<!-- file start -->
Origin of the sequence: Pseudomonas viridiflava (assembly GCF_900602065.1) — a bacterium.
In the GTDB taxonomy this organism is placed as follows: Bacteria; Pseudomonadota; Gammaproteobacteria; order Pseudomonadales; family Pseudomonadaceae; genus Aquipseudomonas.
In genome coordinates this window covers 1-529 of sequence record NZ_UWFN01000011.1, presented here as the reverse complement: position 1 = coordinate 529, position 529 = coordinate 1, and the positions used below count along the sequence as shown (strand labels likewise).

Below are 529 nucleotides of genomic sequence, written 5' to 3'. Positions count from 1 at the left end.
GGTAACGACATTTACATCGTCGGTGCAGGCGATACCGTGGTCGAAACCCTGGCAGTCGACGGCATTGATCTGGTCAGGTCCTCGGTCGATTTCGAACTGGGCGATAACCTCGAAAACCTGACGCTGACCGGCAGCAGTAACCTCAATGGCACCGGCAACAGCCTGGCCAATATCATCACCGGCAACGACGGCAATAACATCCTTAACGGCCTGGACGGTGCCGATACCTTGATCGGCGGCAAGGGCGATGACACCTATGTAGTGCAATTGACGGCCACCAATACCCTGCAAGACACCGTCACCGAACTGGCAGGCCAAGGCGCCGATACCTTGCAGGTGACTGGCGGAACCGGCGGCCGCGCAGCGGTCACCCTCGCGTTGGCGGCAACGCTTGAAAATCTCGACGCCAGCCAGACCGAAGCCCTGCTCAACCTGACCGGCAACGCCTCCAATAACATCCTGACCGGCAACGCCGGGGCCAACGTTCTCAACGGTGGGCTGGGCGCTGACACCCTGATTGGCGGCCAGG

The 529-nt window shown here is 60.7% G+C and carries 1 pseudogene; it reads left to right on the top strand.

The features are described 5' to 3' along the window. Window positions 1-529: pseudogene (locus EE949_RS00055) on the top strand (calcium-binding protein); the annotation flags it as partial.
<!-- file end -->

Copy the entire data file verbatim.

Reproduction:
Origin of the sequence: Pseudomonas viridiflava (assembly GCF_900602065.1) — a bacterium.
In the GTDB taxonomy this organism is placed as follows: Bacteria; Pseudomonadota; Gammaproteobacteria; order Pseudomonadales; family Pseudomonadaceae; genus Aquipseudomonas.
In genome coordinates this window covers 1-529 of sequence record NZ_UWFN01000011.1, presented here as the reverse complement: position 1 = coordinate 529, position 529 = coordinate 1, and the positions used below count along the sequence as shown (strand labels likewise).

Below are 529 nucleotides of genomic sequence, written 5' to 3'. Positions count from 1 at the left end.
GGTAACGACATTTACATCGTCGGTGCAGGCGATACCGTGGTCGAAACCCTGGCAGTCGACGGCATTGATCTGGTCAGGTCCTCGGTCGATTTCGAACTGGGCGATAACCTCGAAAACCTGACGCTGACCGGCAGCAGTAACCTCAATGGCACCGGCAACAGCCTGGCCAATATCATCACCGGCAACGACGGCAATAACATCCTTAACGGCCTGGACGGTGCCGATACCTTGATCGGCGGCAAGGGCGATGACACCTATGTAGTGCAATTGACGGCCACCAATACCCTGCAAGACACCGTCACCGAACTGGCAGGCCAAGGCGCCGATACCTTGCAGGTGACTGGCGGAACCGGCGGCCGCGCAGCGGTCACCCTCGCGTTGGCGGCAACGCTTGAAAATCTCGACGCCAGCCAGACCGAAGCCCTGCTCAACCTGACCGGCAACGCCTCCAATAACATCCTGACCGGCAACGCCGGGGCCAACGTTCTCAACGGTGGGCTGGGCGCTGACACCCTGATTGGCGGCCAGG

The 529-nt window shown here is 60.7% G+C and carries 1 pseudogene; it reads left to right on the top strand.

The features are described 5' to 3' along the window. Window positions 1-529: pseudogene (locus EE949_RS00055) on the top strand (calcium-binding protein); the annotation flags it as partial.